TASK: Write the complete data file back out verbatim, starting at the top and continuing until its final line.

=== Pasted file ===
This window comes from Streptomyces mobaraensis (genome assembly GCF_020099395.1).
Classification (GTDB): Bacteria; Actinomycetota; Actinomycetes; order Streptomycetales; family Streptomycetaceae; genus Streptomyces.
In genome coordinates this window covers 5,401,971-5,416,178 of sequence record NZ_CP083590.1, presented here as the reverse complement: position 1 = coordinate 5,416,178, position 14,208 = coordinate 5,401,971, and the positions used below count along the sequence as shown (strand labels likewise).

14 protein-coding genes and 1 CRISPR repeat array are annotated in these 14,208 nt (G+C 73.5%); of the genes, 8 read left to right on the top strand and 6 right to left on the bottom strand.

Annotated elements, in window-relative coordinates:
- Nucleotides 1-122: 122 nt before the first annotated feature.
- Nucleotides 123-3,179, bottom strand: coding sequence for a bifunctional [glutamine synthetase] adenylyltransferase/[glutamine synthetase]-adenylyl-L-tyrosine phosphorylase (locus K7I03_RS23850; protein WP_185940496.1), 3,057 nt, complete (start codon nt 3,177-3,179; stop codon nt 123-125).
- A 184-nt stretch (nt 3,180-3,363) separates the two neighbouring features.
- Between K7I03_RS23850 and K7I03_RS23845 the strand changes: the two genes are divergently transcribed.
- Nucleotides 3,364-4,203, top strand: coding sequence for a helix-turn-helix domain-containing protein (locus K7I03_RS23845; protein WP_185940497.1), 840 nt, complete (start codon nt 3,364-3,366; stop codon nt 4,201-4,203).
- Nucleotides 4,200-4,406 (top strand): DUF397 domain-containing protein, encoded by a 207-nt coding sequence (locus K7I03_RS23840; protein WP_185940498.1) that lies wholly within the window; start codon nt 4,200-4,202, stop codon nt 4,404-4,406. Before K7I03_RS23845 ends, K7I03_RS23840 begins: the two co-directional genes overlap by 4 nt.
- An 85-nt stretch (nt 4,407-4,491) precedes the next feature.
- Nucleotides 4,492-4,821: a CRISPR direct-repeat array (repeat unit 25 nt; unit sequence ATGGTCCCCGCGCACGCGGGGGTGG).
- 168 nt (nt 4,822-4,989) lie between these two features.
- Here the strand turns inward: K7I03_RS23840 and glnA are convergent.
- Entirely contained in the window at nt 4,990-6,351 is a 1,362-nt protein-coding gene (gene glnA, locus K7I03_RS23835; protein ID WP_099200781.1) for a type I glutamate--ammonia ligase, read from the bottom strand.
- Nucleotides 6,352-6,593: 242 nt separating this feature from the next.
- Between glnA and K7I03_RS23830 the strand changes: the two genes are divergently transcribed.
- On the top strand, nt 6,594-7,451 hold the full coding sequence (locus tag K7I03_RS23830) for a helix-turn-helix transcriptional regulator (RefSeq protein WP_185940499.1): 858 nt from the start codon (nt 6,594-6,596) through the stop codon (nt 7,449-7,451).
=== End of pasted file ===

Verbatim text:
This window comes from Streptomyces mobaraensis (genome assembly GCF_020099395.1).
Classification (GTDB): Bacteria; Actinomycetota; Actinomycetes; order Streptomycetales; family Streptomycetaceae; genus Streptomyces.
In genome coordinates this window covers 5,401,971-5,416,178 of sequence record NZ_CP083590.1, presented here as the reverse complement: position 1 = coordinate 5,416,178, position 14,208 = coordinate 5,401,971, and the positions used below count along the sequence as shown (strand labels likewise).

14 protein-coding genes and 1 CRISPR repeat array are annotated in these 14,208 nt (G+C 73.5%); of the genes, 8 read left to right on the top strand and 6 right to left on the bottom strand.

Annotated elements, in window-relative coordinates:
- Nucleotides 1-122: 122 nt before the first annotated feature.
- Nucleotides 123-3,179, bottom strand: coding sequence for a bifunctional [glutamine synthetase] adenylyltransferase/[glutamine synthetase]-adenylyl-L-tyrosine phosphorylase (locus K7I03_RS23850; protein WP_185940496.1), 3,057 nt, complete (start codon nt 3,177-3,179; stop codon nt 123-125).
- A 184-nt stretch (nt 3,180-3,363) separates the two neighbouring features.
- Between K7I03_RS23850 and K7I03_RS23845 the strand changes: the two genes are divergently transcribed.
- Nucleotides 3,364-4,203, top strand: coding sequence for a helix-turn-helix domain-containing protein (locus K7I03_RS23845; protein WP_185940497.1), 840 nt, complete (start codon nt 3,364-3,366; stop codon nt 4,201-4,203).
- Nucleotides 4,200-4,406 (top strand): DUF397 domain-containing protein, encoded by a 207-nt coding sequence (locus K7I03_RS23840; protein WP_185940498.1) that lies wholly within the window; start codon nt 4,200-4,202, stop codon nt 4,404-4,406. Before K7I03_RS23845 ends, K7I03_RS23840 begins: the two co-directional genes overlap by 4 nt.
- An 85-nt stretch (nt 4,407-4,491) precedes the next feature.
- Nucleotides 4,492-4,821: a CRISPR direct-repeat array (repeat unit 25 nt; unit sequence ATGGTCCCCGCGCACGCGGGGGTGG).
- 168 nt (nt 4,822-4,989) lie between these two features.
- Here the strand turns inward: K7I03_RS23840 and glnA are convergent.
- Entirely contained in the window at nt 4,990-6,351 is a 1,362-nt protein-coding gene (gene glnA, locus K7I03_RS23835; protein ID WP_099200781.1) for a type I glutamate--ammonia ligase, read from the bottom strand.
- Nucleotides 6,352-6,593: 242 nt separating this feature from the next.
- Between glnA and K7I03_RS23830 the strand changes: the two genes are divergently transcribed.
- On the top strand, nt 6,594-7,451 hold the full coding sequence (locus tag K7I03_RS23830) for a helix-turn-helix transcriptional regulator (RefSeq protein WP_185940499.1): 858 nt from the start codon (nt 6,594-6,596) through the stop codon (nt 7,449-7,451).